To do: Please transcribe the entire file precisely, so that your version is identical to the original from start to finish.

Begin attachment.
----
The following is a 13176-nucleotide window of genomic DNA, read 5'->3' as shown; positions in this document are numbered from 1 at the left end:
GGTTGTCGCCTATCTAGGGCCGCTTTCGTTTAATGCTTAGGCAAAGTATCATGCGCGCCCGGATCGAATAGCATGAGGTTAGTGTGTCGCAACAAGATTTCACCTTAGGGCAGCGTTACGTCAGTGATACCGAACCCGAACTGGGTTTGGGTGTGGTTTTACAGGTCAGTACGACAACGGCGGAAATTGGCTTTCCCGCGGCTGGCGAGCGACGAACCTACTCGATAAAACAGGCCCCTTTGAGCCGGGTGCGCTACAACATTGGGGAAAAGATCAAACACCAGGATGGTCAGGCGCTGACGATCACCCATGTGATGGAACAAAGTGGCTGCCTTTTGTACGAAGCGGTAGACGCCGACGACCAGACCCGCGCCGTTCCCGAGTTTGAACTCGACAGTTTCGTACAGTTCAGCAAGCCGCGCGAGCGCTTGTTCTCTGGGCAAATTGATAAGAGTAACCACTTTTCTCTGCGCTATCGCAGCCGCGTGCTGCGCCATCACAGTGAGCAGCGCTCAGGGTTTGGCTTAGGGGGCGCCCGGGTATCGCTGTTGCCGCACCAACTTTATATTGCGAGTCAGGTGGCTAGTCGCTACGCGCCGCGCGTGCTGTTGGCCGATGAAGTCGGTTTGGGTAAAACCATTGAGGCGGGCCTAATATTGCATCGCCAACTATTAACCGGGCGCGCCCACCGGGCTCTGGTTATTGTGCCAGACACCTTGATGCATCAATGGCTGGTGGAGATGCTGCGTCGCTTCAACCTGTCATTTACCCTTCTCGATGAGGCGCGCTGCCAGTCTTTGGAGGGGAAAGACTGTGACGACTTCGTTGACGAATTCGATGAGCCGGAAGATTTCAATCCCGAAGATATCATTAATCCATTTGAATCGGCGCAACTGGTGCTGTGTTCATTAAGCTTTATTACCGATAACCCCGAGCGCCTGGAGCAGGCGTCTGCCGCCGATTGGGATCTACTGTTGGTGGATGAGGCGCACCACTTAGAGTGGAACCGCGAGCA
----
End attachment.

The following is a 13176-nucleotide window of genomic DNA, read 5'->3' as shown; positions in this document are numbered from 1 at the left end:
GGTTGTCGCCTATCTAGGGCCGCTTTCGTTTAATGCTTAGGCAAAGTATCATGCGCGCCCGGATCGAATAGCATGAGGTTAGTGTGTCGCAACAAGATTTCACCTTAGGGCAGCGTTACGTCAGTGATACCGAACCCGAACTGGGTTTGGGTGTGGTTTTACAGGTCAGTACGACAACGGCGGAAATTGGCTTTCCCGCGGCTGGCGAGCGACGAACCTACTCGATAAAACAGGCCCCTTTGAGCCGGGTGCGCTACAACATTGGGGAAAAGATCAAACACCAGGATGGTCAGGCGCTGACGATCACCCATGTGATGGAACAAAGTGGCTGCCTTTTGTACGAAGCGGTAGACGCCGACGACCAGACCCGCGCCGTTCCCGAGTTTGAACTCGACAGTTTCGTACAGTTCAGCAAGCCGCGCGAGCGCTTGTTCTCTGGGCAAATTGATAAGAGTAACCACTTTTCTCTGCGCTATCGCAGCCGCGTGCTGCGCCATCACAGTGAGCAGCGCTCAGGGTTTGGCTTAGGGGGCGCCCGGGTATCGCTGTTGCCGCACCAACTTTATATTGCGAGTCAGGTGGCTAGTCGCTACGCGCCGCGCGTGCTGTTGGCCGATGAAGTCGGTTTGGGTAAAACCATTGAGGCGGGCCTAATATTGCATCGCCAACTATTAACCGGGCGCGCCCACCGGGCTCTGGTTATTGTGCCAGACACCTTGATGCATCAATGGCTGGTGGAGATGCTGCGTCGCTTCAACCTGTCATTTACCCTTCTCGATGAGGCGCGCTGCCAGTCTTTGGAGGGGAAAGACTGTGACGACTTCGTTGACGAATTCGATGAGCCGGAAGATTTCAATCCCGAAGATATCATTAATCCATTTGAATCGGCGCAACTGGTGCTGTGTTCATTAAGCTTTATTACCGATAACCCCGAGCGCCTGGAGCAGGCGTCTGCCGCCGATTGGGATCTACTGTTGGTGGATGAGGCGCACCACTTAGAGTGGAACCGCGAGCA